Who are we looking for?

Adults (aged 18+), with a diagnosis of Autism, who completed formal education up to 15-16 years old and are actively seeking work but are current unemployed or self-identify as someone who is underemployed.

Unfortunately, you do not meet criteria if you also have a diagnosis of a Learning Disability (LD) and/or ADHD, are not actively seeking work, or are not fluent in English.

What does taking part involve?

If you wish to take part, you will be asked to take part in an interview about your experiences of unemployment and/or underemployment via Google Meet (online video platform) lasting approximately 60 minutes.

How do I participate?

If you wish to take part, please email Laura to express your interest and to receive further information.

Lead researcher: Laura Smethurst   E-mail: lsmethurst1@sheffield.ac.uk  

Project supervisor: Dr Megan Freeth


Providing effective support to autistic people in the workplace

Holly Rowland

What is the study?

This project is investigating how to effectively support autistic people in the workplace. This study involves gathering information from employers on their current knowledge and experiences of autism and employment in the form of a survey. The results from this survey will then be used to produce information booklets giving advice to employers on how they can best support their autistic employees.

Who are we looking for?

If you are currently involved in a human resources role or the hiring or line management of employees within your organisation, you are eligible to take part in this study.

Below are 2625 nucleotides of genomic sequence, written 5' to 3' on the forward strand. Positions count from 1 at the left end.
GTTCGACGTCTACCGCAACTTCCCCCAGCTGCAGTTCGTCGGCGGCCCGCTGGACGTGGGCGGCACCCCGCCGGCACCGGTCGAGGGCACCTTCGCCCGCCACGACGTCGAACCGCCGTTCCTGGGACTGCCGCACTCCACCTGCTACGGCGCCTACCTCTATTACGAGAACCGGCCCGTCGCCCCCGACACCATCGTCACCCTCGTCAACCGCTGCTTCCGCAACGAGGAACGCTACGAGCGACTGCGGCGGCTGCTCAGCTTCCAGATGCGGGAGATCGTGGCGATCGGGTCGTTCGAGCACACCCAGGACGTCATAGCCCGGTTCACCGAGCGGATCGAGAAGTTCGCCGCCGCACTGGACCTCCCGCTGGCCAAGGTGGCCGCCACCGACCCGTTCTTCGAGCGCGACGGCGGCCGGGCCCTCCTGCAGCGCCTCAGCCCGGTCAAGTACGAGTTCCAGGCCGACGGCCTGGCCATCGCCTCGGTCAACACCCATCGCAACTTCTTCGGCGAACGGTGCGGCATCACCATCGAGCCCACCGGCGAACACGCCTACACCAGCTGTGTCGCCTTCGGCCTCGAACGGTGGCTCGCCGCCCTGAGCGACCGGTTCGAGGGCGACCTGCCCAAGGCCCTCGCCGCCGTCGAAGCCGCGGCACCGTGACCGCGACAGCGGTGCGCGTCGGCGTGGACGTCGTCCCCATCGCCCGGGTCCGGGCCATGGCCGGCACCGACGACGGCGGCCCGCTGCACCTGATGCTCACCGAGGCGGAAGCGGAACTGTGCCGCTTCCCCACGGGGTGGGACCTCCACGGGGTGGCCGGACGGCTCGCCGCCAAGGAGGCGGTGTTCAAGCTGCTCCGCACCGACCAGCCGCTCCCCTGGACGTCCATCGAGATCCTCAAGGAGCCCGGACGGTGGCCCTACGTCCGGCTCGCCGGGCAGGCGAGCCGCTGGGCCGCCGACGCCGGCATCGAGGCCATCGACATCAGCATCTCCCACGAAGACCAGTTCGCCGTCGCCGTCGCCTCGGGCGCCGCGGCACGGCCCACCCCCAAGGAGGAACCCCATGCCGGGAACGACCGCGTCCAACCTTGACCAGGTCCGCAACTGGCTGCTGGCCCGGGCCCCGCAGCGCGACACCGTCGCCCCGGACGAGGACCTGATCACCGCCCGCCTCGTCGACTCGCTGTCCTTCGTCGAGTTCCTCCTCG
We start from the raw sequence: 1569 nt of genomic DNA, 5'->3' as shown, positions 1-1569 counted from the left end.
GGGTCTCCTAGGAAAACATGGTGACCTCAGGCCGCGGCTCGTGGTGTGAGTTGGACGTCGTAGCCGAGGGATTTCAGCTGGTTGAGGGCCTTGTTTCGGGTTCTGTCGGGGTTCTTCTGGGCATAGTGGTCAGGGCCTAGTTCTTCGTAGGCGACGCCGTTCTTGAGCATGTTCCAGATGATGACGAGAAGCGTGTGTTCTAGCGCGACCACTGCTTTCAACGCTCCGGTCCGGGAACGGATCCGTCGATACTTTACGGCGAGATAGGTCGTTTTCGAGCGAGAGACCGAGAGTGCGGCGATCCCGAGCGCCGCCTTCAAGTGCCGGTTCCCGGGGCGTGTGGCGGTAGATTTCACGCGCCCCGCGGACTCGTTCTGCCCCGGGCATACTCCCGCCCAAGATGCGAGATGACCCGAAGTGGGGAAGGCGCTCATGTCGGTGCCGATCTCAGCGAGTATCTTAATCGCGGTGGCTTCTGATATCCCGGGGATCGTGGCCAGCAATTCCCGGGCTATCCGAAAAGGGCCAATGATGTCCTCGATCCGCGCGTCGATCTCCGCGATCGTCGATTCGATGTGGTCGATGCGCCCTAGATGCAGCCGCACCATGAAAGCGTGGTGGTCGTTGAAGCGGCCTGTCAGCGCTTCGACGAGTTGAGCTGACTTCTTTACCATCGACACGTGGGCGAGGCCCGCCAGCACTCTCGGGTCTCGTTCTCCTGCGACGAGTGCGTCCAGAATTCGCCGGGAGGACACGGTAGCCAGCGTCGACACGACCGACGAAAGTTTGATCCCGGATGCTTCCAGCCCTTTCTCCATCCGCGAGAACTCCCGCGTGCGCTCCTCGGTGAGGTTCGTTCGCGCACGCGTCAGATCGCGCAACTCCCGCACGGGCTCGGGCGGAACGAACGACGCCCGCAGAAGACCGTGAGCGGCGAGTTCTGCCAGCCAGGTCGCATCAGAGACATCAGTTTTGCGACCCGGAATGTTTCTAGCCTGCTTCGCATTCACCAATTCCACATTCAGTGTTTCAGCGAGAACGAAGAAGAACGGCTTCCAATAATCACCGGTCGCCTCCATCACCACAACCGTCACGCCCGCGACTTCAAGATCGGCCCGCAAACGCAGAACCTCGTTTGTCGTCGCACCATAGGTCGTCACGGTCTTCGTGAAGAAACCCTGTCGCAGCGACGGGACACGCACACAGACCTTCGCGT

What does taking part involve?

Completing a 20 minute survey, or a shortened 5 minute version.

How do I participate?

Follow this link to complete the survey

At the end of the study, you will have the opportunity to enter your email address. If you choose to do so, you will be provided with an information booklet containing practical advice on how to provide effective support to your autistic employees.

If you have any further questions about the research, please email me.

Lead researcher: Holly Rowland   E-mail: hmrowland1@sheffield.ac.uk  

Project supervisors: Dr Megan Freeth and Nick Pearson (Sheffield Occupational Health Advisory Service)


Autistic women's experiences of pregnancy: an interview study

Charlotte Grahame

Project summary: There is limited research regarding autistic women's experiences of pregnancy. This research project aims to address this gap in order that services can be more appropriately tailored to autistic women.  We aim to explore this using interviews to talk about your experiences. We would like to recruit females with a formal diagnosis of autism, who are aged 18 years or older and have been pregnant within the last 16 years. Participation involves taking part in an online semi-structured interview that can take up to 60 minutes.

Lead researcher: Charlotte Grahame   E-mail: Cgrahame1@sheffield.ac.uk    Project supervisor: Dr Megan Freeth

Note: If you would like further information, please e-mail Charlotte


The impact of SOX11-syndrome (2p25.2 deletion): an interview study

Louis Stokes